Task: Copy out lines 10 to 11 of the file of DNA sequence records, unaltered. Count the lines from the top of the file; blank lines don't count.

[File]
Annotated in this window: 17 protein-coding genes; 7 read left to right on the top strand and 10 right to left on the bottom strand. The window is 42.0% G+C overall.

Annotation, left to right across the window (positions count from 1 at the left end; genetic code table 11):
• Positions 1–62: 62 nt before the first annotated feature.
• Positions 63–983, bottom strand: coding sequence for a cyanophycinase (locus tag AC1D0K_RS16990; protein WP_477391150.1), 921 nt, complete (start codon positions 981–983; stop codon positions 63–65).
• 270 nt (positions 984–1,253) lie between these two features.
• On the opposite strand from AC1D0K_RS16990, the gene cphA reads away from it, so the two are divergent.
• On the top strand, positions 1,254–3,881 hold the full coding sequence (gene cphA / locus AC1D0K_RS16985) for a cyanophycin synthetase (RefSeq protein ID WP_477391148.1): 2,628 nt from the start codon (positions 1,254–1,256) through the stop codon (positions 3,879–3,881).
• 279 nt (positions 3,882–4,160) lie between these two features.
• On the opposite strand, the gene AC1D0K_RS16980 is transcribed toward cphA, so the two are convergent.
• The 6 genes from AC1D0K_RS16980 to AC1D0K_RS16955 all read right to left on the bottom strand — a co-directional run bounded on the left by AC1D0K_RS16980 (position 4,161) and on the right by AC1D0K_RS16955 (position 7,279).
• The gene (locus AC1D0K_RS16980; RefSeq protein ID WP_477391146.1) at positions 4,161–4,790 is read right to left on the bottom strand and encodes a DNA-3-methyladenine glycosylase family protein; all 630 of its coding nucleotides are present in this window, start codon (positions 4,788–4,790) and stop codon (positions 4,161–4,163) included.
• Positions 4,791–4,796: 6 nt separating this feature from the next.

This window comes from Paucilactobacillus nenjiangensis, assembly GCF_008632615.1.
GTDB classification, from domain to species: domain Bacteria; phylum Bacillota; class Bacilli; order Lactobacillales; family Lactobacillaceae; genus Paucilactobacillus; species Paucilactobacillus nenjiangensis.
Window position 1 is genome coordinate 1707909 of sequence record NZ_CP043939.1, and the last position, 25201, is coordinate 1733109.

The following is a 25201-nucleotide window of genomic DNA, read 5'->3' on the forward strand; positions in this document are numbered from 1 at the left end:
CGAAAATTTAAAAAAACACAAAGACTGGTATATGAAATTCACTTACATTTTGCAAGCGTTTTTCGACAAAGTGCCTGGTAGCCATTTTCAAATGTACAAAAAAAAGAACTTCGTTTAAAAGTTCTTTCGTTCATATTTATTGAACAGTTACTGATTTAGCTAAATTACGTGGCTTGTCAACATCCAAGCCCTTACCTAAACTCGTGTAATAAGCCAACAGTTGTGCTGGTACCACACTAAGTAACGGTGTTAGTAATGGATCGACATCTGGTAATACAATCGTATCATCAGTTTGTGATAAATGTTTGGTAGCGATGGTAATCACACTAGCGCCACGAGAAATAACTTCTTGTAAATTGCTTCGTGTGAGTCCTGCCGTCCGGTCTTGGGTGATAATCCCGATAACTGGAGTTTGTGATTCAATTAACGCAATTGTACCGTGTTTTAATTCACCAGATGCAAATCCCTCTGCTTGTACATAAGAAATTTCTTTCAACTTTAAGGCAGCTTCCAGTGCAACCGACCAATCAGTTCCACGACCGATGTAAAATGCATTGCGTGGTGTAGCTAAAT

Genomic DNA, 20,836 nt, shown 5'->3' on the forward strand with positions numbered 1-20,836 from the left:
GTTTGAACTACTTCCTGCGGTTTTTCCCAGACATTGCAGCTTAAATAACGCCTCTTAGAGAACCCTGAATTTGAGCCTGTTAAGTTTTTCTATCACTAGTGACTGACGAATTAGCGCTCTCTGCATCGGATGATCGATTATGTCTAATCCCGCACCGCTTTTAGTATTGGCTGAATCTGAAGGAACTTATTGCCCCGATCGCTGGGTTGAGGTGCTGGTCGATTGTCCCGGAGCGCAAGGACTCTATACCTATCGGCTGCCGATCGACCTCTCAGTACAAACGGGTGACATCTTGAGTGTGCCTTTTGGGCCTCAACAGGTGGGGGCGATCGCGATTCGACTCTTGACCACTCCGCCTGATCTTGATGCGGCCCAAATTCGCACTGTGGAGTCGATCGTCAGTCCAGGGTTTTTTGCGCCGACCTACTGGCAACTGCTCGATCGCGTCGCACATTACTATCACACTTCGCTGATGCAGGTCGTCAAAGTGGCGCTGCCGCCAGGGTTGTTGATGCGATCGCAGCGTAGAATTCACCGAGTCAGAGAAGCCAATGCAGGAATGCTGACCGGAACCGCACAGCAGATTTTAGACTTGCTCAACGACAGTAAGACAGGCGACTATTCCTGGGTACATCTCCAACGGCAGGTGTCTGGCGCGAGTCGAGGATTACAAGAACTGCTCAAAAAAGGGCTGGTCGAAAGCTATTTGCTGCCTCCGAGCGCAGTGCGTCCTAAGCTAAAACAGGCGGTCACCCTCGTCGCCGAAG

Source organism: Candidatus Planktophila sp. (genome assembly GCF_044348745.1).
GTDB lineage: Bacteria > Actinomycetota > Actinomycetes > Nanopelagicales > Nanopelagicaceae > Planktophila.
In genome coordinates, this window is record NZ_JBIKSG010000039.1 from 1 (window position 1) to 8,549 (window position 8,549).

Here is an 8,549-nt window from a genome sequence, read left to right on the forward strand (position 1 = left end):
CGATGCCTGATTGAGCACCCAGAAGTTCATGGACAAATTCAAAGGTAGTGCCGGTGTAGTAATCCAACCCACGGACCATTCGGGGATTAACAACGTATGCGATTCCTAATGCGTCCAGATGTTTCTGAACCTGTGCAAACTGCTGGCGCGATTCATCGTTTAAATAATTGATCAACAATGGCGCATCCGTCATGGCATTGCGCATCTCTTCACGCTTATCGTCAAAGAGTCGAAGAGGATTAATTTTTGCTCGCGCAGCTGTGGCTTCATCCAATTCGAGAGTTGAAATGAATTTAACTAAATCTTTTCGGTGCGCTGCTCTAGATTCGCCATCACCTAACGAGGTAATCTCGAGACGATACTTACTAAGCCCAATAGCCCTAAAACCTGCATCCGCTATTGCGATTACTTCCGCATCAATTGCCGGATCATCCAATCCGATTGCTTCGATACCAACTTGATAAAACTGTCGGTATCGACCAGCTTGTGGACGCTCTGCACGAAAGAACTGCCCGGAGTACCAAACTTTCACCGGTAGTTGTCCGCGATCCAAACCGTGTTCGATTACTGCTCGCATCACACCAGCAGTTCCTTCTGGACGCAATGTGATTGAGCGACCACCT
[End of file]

• The 6 genes from AC1D0K_RS16980 to AC1D0K_RS16955 all read right to left on the bottom strand — a co-directional run bounded on the left by AC1D0K_RS16980 (position 4,161) and on the right by AC1D0K_RS16955 (position 7,279).
• The gene (locus AC1D0K_RS16980; RefSeq protein ID WP_477391146.1) at positions 4,161–4,790 is read right to left on the bottom strand and encodes a DNA-3-methyladenine glycosylase family protein; all 630 of its coding nucleotides are present in this window, start codon (positions 4,788–4,790) and stop codon (positions 4,161–4,163) included.